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Old February 1, 2011, 01:29 AM   #1
Dr. Strangelove
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Private range membership limitations due to safety concerns?

My private range currently has around 330 members, last year we had about 230. Club officers have expressed a desire to limit membership to 375, due to increased safety concerns, mostly relating to destruction of club property by "inconsiderate" members.

Range access is controlled only by a padlocked gate, no range masters are provided excepting club competitions, and shooting hours run 0900 to dark, excepting Sunday which is 1200 to dark, the public is allowed on the skeet ranges, provided a member is present and elects to take responsibility.

I have two concerns, one being that if we are suddenly having rampant safety violations and destruction of club property, then it seems to be a problem with the new members, not necessarily related to the sheer number of members in the club.

My second concern is that by limiting club membership, we are keeping members who sight in a deer rifle and shoot one other time a year at the expense of possibly gaining new members who may actually be active in the club.

I'd like to see a strict new member policy, as well as holding sponsoring members (new memberships "should" have two member sponsors, but this is a joke) responsible for those that they recommend, for a period of a year, for instance.

If we do limit membership, I'd like to see a requirement to be an "active" member. Sign up to mow grass, range maintenance, be a club officer, or at least enter in a club shooting competition or two. I would just hate to see spots being taken up by folks just "place-holding" and shooting once a year.

What do you folks with range management experience think?
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Old February 1, 2011, 05:30 AM   #2
kadima
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Limiting the number of members in a private range when the number exceeds the possibilities of the range itself sounds a sensible proposition.
However, from what you posted, the "inconsiderate" members are already on board.
I would suggest to take, as a first step, a survey of the usage of the range by the different members (provided you keep a record). There may be different categories of members or particular sessions for hunters to zero their sights.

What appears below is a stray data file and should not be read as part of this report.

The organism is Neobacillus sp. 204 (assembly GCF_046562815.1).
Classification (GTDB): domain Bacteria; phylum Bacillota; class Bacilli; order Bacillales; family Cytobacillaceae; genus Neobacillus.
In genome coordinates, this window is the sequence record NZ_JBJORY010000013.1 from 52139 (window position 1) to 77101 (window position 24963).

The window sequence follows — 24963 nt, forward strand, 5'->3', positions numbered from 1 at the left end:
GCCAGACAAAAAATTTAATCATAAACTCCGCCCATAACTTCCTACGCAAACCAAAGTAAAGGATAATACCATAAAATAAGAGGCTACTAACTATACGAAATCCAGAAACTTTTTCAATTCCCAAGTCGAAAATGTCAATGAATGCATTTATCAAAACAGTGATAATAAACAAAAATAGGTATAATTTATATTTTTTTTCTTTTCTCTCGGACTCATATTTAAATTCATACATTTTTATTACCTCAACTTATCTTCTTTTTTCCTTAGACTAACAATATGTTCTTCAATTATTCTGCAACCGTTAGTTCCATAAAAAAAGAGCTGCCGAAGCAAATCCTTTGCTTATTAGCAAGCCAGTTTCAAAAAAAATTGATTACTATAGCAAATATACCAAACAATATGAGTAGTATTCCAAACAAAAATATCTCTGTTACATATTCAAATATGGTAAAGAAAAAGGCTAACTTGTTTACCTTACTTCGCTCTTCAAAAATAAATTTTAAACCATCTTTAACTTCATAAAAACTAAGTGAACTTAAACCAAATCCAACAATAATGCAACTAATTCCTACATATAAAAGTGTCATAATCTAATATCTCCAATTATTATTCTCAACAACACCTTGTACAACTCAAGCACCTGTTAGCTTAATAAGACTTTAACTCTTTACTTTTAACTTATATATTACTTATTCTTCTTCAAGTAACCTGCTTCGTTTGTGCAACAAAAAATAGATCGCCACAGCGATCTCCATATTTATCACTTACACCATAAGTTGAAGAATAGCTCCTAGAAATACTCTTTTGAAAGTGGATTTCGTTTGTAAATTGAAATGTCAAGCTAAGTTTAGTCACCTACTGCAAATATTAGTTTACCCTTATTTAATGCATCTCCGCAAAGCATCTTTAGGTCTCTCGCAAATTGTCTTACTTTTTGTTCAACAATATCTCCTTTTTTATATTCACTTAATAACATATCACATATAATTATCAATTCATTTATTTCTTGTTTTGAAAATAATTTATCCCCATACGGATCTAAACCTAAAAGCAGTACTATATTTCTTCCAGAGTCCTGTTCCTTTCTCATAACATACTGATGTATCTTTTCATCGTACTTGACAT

Rather than having existing members to second the joining request of new members you may consider to have a probation time when the new member can attend the range only when a "wise old" member can check them.

Just my two cents....

K.
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Old February 1, 2011, 05:45 AM   #3
teeroux
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Quote:
Club officers have expressed a desire to limit membership to 375
Coincidently my club had the same thing last year and 375 was the magic number the range's insurance would go up. The insurance company also had said we would need a couple particular rules we would need to follow to stay under coverage but nothing had ever changed in the clubs rule book so I guess we always had them and it was a non issue.
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Old February 1, 2011, 09:50 AM   #4
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In my club, each member is required to fulfill a "work hour" requirement of 40 hours a year. This is used for maintainance, range officer duties, work at the ranges, etc. Miss your hours, and you're gone.
All ranges, Short range rifle, long range rifle, outdoor pistol, indoor pistol and trap, are lock controlled. Except for the indoor pistol, and trap ranges all you do is enter the combination, and then sign in. When you leave, sign out and lock the gate. Indoor Pistol requires that a certified range officer be present. Needless to say, the trap ranges require a trap crew to be there. This way, we have a running record of who was there, and when. Makes it really easy to follow up if any damage should appear. Any observed safety violations means a trip before the Executive Board for a hearing. This is a no tolerance violation. If found guilty of a safety violation, you're gone.
Club is limited by charter to 285 members, and new members must be sponsered by two members who have known him for a minimum of 2 years. One of the sponsers is held accountable for the conduct of the new member for the first year.
Just the way we do it, but it has worked for the 77 years that the club has been in existence.
I don't know if this will help you, but take it for what it's worth.
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Last edited by Yankee Doodle; February 1, 2011 at 09:55 AM.
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Old February 1, 2011, 07:58 PM   #5
mwar410
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That is a problem that alot of private clubs face. There are no babysitters and some ignorant people really need them. I'm not being mean but there is alot of people who were never taught about proper targets/ target placement/ ricocets/ gun handling/ ect. And then there's the totally inconsiderate ones who just don't care, ( destruction of property).